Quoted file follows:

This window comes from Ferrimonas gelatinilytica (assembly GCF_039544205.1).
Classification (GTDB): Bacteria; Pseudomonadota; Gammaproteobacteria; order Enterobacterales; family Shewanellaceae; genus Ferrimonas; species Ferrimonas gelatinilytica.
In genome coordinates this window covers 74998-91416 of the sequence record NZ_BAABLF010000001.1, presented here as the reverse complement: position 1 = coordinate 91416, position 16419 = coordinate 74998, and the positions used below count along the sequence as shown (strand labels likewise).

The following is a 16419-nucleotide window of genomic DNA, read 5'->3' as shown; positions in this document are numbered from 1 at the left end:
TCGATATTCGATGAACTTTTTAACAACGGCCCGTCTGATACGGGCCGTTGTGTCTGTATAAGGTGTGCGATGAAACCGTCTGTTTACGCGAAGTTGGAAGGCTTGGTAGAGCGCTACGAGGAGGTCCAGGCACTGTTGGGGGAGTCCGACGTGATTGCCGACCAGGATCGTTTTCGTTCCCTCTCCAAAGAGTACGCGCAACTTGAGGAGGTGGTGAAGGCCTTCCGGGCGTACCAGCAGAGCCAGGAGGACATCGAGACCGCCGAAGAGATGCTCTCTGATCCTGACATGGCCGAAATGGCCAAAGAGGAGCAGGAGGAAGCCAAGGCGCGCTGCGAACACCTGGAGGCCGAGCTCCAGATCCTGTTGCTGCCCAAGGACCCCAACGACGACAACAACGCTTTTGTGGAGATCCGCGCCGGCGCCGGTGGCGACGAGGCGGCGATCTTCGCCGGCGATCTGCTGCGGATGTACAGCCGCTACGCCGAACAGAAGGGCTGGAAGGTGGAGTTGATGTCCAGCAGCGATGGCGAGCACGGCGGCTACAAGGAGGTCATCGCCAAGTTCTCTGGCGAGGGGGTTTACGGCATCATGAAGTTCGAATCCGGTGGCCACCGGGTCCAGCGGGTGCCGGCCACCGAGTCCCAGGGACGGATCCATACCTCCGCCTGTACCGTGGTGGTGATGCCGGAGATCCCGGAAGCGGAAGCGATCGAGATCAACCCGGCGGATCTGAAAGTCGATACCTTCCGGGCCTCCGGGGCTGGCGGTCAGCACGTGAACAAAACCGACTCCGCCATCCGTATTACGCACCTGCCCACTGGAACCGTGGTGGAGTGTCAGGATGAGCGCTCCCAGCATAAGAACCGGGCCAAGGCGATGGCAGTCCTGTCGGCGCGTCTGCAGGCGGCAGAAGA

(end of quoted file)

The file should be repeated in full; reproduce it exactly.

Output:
This window comes from Ferrimonas gelatinilytica (assembly GCF_039544205.1).
Classification (GTDB): Bacteria; Pseudomonadota; Gammaproteobacteria; order Enterobacterales; family Shewanellaceae; genus Ferrimonas; species Ferrimonas gelatinilytica.
In genome coordinates this window covers 74998-91416 of the sequence record NZ_BAABLF010000001.1, presented here as the reverse complement: position 1 = coordinate 91416, position 16419 = coordinate 74998, and the positions used below count along the sequence as shown (strand labels likewise).

The following is a 16419-nucleotide window of genomic DNA, read 5'->3' as shown; positions in this document are numbered from 1 at the left end:
TCGATATTCGATGAACTTTTTAACAACGGCCCGTCTGATACGGGCCGTTGTGTCTGTATAAGGTGTGCGATGAAACCGTCTGTTTACGCGAAGTTGGAAGGCTTGGTAGAGCGCTACGAGGAGGTCCAGGCACTGTTGGGGGAGTCCGACGTGATTGCCGACCAGGATCGTTTTCGTTCCCTCTCCAAAGAGTACGCGCAACTTGAGGAGGTGGTGAAGGCCTTCCGGGCGTACCAGCAGAGCCAGGAGGACATCGAGACCGCCGAAGAGATGCTCTCTGATCCTGACATGGCCGAAATGGCCAAAGAGGAGCAGGAGGAAGCCAAGGCGCGCTGCGAACACCTGGAGGCCGAGCTCCAGATCCTGTTGCTGCCCAAGGACCCCAACGACGACAACAACGCTTTTGTGGAGATCCGCGCCGGCGCCGGTGGCGACGAGGCGGCGATCTTCGCCGGCGATCTGCTGCGGATGTACAGCCGCTACGCCGAACAGAAGGGCTGGAAGGTGGAGTTGATGTCCAGCAGCGATGGCGAGCACGGCGGCTACAAGGAGGTCATCGCCAAGTTCTCTGGCGAGGGGGTTTACGGCATCATGAAGTTCGAATCCGGTGGCCACCGGGTCCAGCGGGTGCCGGCCACCGAGTCCCAGGGACGGATCCATACCTCCGCCTGTACCGTGGTGGTGATGCCGGAGATCCCGGAAGCGGAAGCGATCGAGATCAACCCGGCGGATCTGAAAGTCGATACCTTCCGGGCCTCCGGGGCTGGCGGTCAGCACGTGAACAAAACCGACTCCGCCATCCGTATTACGCACCTGCCCACTGGAACCGTGGTGGAGTGTCAGGATGAGCGCTCCCAGCATAAGAACCGGGCCAAGGCGATGGCAGTCCTGTCGGCGCGTCTGCAGGCGGCAGAAGA